With 878 posts, chances are there's already an answer to your question. Please try searching below before submitting a question to Dr. Potato. Use multiple words to help narrow down the results. For example, search for "potatoes" and "group" if looking for an answer on cooking potatoes for large groups.
Why am I finding hard spots in my yellow potatoes no matter how long I cook them or what cooking method I use? These are yellow flesh potatoes but are not labeled as "Yukon Gold". This has happened with the last two bags of potatoes I bought. There are areas that do not cook; when I bite them they are hard and crunchy like a raw potato.
The potatoes appear to be good; no green skin, no sign of damage, disease, or mold, no sprouting eyes, and these spots do not appear to be related to the places where eyes would sprout. I am about to stop buying yellow flesh varieties of potato altogether. This absolutely ruins mashed potatoes, and isn't appetizing in baked ones either.
From this description it sounds a lot like you have experienced the somewhat rare occurrence when a potato simply refuses to perform as expected. First, we are compelled to examine the science what defines a potato. The industry measures potatoes in terms of specific gravity. In layman’s terms this is described as starch or simply, solids. For example, a typical Idaho russet potato consistently measures 21% solids - the remaining 79% being water, making them an excellent all-purpose dryer-fleshed potato. If this sounds like a lot of water, consider that the average fresh produce item is well over 90% - plus water content. Relatively speaking, consumers get more bang for their food dollar as potatoes’ yield after preparation offers more to consume than say, cooked- down greens.
While russets have higher solids, colored varieties such as round whites or yellow types (including yellow types marketed as ‘Yukon’ or ‘Yukon Gold’) are classified as ‘waxy’ potatoes due to their lower starch/higher water content. These varieties have excellent properties for dishes such as potato salad or any recipe that calls for a softer texture or skin-on color appeal.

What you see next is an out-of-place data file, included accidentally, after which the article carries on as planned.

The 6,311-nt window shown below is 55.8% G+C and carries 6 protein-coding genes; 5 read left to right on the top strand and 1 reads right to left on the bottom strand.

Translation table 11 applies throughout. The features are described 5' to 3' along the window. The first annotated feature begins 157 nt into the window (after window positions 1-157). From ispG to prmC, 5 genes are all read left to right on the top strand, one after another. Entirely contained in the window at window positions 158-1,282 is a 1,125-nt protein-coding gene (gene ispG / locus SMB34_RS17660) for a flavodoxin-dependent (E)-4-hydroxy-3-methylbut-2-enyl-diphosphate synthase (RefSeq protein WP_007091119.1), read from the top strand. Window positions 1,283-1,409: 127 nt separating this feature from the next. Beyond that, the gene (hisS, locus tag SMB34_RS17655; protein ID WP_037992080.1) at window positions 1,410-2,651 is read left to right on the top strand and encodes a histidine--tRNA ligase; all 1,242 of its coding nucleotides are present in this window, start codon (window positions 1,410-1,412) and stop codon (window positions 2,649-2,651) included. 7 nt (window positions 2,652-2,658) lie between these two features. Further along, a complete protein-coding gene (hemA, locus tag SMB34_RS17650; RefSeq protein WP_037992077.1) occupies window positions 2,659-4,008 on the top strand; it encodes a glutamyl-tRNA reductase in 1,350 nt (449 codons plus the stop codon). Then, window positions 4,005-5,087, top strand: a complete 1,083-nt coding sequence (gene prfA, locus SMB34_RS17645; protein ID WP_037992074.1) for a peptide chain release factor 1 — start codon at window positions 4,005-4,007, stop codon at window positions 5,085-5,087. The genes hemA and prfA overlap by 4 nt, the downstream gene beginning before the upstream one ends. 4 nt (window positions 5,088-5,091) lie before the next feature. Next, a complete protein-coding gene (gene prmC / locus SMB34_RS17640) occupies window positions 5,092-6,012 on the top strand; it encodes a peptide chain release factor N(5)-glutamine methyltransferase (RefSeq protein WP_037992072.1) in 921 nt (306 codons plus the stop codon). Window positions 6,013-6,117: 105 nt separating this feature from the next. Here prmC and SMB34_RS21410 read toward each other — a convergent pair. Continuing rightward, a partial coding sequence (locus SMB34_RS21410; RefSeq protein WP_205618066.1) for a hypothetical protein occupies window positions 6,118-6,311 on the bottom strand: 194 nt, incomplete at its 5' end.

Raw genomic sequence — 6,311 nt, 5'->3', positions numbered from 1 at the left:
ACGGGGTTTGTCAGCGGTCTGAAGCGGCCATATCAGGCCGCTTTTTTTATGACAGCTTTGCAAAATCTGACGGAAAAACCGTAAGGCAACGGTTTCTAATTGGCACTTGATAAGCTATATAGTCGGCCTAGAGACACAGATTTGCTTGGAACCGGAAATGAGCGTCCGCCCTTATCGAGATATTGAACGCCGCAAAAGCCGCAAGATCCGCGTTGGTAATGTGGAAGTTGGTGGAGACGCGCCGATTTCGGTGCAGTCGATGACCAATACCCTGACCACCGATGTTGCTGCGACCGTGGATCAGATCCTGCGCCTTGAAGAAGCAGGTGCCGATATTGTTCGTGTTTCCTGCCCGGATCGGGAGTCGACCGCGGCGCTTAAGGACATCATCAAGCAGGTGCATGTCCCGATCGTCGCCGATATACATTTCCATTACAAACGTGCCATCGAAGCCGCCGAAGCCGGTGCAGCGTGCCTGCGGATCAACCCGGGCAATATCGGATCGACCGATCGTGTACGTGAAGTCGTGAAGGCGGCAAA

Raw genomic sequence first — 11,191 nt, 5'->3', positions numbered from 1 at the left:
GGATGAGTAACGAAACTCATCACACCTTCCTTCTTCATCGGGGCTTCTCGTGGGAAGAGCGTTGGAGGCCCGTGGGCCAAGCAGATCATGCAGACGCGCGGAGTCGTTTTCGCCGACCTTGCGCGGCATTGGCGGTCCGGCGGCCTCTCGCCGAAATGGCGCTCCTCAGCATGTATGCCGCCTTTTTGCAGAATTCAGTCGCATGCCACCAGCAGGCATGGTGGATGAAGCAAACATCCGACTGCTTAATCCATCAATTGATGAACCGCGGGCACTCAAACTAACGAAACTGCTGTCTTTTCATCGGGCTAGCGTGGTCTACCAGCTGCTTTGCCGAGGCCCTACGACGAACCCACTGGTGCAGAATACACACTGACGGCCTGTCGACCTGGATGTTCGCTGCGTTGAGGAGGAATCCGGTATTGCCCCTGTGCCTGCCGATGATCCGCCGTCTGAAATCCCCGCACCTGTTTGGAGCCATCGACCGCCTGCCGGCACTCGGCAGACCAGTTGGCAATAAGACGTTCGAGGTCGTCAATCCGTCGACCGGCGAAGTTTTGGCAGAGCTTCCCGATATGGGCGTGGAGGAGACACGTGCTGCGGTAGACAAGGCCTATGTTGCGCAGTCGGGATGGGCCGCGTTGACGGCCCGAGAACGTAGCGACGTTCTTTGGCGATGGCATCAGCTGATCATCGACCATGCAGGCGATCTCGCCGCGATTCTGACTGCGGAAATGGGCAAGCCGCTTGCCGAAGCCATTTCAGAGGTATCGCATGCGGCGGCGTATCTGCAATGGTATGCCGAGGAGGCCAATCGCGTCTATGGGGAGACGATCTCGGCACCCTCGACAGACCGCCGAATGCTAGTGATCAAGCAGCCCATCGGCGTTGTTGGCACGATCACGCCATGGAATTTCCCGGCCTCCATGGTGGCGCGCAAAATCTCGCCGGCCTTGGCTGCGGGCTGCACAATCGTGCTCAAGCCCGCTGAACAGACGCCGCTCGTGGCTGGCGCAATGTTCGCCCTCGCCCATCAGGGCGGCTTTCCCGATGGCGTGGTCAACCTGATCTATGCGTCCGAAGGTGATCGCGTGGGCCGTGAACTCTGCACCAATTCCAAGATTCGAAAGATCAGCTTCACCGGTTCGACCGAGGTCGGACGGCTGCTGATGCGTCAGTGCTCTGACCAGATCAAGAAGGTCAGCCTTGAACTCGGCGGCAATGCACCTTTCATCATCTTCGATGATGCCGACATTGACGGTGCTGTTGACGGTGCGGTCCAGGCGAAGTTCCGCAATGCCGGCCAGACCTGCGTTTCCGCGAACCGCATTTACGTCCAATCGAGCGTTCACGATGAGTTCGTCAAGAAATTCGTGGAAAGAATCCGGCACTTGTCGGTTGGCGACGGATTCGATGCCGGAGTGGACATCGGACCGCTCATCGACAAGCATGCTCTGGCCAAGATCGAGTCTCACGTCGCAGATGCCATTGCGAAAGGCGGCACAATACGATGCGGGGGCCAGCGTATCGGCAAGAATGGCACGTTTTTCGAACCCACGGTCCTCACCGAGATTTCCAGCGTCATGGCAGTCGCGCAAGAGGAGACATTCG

But back to the issue at hand. Very occasionally (but one we hear about at least once or twice per storage season) a small pocket of potatoes in a given field (and a possible with any variety), for reasons unknown grow into an inert, higher-than-usual solid content. Normally, when a potato is heated the water molecules within react and ‘cook’ the potato. In the anomaly, very-high solid potato little water resides within, hence nothing to permeate around or within the solids’ cells to cook the potato, no matter how long exposed to surrounding, external heat medium such as baking or boiling - explaining the hard or crunchy potatoes texture described. Nature has her peculiarities in all commodities, the potato industry included.
Dr. Potato isn't a real doctor but a team of potato experts ready to answer all your potato questions.
Established in 1937, the Idaho Potato Commission (IPC) is a state agency that is responsible for promoting and protecting the famous "Grown in Idaho®" seal, a federally registered trademark that assures consumers they are purchasing genuine, top-quality Idaho® potatoes. Idaho's ideal growing conditions, including rich, volcanic soil, climate and irrigation differentiate Idaho® potatoes from potatoes grown in other states.
661 South Rivershore Lane
EAGLE, ID 83616